BANGKOK — Thailand is asking the United States to reconsider its placing of the kingdom in the bottom tier in the annual State Department report on human trafficking, which was released Friday.
Thailand is expressing regret, disappointment and disagreement with the decision by the U.S. State Department to rank it among the countries doing the least to combat trafficking in persons.
American diplomats characterize the Thai government’s approach as being full of promises but short on results.
Thailand, Malaysia, The Gambia and Venezuela were demoted to Tier 3, the lowest category, joining such states as Cuba, Iran, North Korea and Zimbabwe.
The permanent secretary of the Thai Ministry of Foreign Affairs, Sihasak Phuangketkeow, says Thailand does not deserve to be ranked in the bottom tier, which is for nations deemed not in compliance with the minimum standards for eliminating trafficking.
“I do know that Thailand is doing better, much better, than the other countries in that category,” said Sihasak. “I’m sure you can vouch for that, also. Does that reflect where Thailand stands? Does that provide the kind of support, encouragement for us to continue doing what we’ve been doing? So I ask United States whether Thailand should be in that category.”
The permanent secretary says the government, which was taken over by the military in a coup a month ago, will ask Washington to reconsider its assessment of Thailand and re-evaluate the “tangible progress” made in the past year.
Sihasak takes issue with the idea behind the U.S. State Department’s annual Trafficking in Persons report, which ranks 188 countries into three tiers.
“We don’t believe that it is right for one country to use its own yardstick to evaluate what another country is doing or the performance of another country in terms of dealing with this problem,” said Sihasak.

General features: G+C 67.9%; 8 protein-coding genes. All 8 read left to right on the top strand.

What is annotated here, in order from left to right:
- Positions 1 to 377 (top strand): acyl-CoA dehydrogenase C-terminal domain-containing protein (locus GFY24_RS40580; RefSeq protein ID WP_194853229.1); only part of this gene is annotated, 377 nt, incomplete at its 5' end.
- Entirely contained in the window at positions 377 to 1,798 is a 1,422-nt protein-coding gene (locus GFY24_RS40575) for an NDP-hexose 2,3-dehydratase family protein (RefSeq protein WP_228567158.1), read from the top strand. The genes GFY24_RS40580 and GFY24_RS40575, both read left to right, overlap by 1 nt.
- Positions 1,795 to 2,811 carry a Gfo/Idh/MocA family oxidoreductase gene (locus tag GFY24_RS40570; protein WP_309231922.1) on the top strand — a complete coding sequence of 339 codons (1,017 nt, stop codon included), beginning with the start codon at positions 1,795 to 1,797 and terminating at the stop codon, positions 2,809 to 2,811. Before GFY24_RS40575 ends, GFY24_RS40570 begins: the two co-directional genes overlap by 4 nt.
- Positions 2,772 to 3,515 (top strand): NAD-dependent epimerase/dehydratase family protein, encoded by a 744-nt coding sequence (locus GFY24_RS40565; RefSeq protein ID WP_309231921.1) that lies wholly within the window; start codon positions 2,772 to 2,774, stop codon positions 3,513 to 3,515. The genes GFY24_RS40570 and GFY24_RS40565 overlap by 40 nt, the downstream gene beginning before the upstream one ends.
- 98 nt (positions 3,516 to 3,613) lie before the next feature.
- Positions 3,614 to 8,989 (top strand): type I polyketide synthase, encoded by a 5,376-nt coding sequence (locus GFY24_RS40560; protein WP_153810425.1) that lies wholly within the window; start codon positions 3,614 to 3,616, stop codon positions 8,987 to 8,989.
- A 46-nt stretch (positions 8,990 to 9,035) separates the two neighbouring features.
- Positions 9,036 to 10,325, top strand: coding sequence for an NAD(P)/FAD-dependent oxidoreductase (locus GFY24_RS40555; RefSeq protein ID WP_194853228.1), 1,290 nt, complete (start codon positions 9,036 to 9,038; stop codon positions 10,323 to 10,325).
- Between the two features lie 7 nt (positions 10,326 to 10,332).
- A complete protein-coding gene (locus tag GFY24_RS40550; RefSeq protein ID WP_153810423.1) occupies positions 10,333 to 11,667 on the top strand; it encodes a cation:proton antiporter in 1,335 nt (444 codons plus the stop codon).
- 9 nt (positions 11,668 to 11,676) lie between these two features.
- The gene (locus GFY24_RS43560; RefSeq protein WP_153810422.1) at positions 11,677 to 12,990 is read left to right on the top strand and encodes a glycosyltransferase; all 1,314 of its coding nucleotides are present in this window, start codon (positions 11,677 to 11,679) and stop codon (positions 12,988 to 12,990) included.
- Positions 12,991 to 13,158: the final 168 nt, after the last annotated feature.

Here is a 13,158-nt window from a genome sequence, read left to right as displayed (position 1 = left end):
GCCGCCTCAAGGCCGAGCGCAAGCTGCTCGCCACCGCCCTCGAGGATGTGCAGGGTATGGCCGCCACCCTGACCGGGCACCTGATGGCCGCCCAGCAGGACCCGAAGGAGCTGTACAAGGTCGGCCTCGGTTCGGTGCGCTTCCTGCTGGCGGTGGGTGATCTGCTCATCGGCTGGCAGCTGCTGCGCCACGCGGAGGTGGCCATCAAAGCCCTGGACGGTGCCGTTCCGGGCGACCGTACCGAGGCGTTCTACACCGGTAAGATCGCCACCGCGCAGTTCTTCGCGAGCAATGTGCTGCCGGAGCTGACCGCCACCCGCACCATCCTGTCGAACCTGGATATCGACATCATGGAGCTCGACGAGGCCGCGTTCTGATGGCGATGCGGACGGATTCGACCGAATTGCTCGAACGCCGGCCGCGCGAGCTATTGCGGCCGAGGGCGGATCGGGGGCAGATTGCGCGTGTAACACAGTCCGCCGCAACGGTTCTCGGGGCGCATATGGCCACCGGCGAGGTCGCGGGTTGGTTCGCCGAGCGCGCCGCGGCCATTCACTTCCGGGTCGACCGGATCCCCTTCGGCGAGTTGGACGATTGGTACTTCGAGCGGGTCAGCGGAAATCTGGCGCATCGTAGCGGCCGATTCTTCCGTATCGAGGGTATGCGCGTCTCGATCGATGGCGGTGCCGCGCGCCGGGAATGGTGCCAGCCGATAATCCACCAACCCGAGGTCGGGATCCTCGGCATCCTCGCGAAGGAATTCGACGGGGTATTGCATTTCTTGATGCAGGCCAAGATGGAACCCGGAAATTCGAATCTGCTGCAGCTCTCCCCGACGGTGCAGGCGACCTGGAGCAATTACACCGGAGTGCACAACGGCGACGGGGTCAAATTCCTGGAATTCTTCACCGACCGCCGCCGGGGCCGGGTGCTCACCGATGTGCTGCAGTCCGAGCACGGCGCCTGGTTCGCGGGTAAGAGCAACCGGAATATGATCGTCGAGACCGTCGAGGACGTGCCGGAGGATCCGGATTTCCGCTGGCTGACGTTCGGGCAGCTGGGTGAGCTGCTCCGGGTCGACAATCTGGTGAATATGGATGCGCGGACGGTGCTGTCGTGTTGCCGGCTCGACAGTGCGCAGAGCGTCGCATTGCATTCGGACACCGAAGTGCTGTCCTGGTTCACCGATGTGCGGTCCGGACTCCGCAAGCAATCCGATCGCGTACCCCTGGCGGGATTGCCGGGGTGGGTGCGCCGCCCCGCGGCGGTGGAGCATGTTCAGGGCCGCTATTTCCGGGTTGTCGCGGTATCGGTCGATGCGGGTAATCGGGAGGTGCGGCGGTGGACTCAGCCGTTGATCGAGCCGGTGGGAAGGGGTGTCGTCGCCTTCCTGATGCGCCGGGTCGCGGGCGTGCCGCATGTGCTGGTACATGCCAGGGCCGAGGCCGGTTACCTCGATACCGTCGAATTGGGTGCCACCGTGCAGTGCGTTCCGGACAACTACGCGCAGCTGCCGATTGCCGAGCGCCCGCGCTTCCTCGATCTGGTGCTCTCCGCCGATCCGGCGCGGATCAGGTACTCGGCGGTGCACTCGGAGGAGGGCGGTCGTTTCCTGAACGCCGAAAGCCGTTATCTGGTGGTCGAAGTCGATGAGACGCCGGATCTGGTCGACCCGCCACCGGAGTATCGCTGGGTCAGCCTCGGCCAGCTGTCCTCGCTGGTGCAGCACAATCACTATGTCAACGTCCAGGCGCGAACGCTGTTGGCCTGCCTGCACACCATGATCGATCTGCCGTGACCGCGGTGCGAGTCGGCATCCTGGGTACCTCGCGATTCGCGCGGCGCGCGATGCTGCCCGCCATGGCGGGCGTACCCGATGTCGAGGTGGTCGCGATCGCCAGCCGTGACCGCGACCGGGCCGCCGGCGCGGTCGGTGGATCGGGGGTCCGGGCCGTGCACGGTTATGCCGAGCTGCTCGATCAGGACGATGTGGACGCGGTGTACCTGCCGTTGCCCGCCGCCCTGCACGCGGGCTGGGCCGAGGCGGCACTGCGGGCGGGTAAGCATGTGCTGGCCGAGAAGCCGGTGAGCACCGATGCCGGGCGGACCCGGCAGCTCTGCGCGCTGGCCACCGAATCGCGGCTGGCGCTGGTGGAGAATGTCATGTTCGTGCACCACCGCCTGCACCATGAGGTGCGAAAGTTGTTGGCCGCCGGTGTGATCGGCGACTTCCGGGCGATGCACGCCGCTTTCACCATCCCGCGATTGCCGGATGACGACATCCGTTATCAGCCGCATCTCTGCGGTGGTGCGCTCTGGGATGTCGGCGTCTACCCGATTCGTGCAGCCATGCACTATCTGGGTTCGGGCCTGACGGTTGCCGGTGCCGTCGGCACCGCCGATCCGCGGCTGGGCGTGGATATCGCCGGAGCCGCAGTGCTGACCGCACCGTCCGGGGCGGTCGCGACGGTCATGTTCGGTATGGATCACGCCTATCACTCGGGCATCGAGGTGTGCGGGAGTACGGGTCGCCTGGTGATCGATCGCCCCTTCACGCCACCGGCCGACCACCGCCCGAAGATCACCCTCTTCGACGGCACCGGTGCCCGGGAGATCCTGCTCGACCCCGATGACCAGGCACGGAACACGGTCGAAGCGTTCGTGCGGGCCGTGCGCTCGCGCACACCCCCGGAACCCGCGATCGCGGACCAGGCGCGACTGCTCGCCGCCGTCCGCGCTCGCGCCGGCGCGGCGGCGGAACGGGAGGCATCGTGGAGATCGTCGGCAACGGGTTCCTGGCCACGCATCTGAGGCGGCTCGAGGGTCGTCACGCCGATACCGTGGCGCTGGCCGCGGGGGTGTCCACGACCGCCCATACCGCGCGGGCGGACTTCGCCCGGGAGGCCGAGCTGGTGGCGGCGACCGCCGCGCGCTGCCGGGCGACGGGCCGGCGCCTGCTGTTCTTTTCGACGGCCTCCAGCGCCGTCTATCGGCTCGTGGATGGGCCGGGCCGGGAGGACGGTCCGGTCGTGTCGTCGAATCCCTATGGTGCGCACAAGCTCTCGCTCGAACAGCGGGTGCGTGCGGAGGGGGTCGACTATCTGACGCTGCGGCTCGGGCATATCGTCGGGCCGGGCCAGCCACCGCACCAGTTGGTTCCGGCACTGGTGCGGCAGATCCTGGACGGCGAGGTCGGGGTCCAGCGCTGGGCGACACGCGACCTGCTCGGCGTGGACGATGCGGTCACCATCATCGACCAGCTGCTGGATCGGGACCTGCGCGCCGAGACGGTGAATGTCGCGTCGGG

The State Department Friday contended the Thai government had “demonstrated few efforts to address these trafficking crimes.”
Being placed on the Tier 3 blacklist can prompt sanctions and make multinational companies hesitant to invest in a country accused of not sufficiently fighting against trafficked labor.
Thailand has faced considerable scrutiny, accused of being what some activists term a hub of human slavery.
International media investigations over the past year have alleged barbaric conditions for workers sold to Thailand’s shrimp fishing fleets.
Pulitzer Prize winning articles by the Reuters news agency accused Thailand’s navy of being involved in trafficking Rohingya Muslims escaping from persecution in neighboring Myanmar (also known as Burma).
Journalists and researchers in Thailand who expose such abuses, which also extend to the agriculture sector, for years have faced threats of violence, lawsuits and criminal charges.
Thailand’s Foreign Ministry says despite disappointment with the designation, the country stands “ready to do more” and will continue with concerted efforts to rid the country of human trafficking, calling it “our national priority.”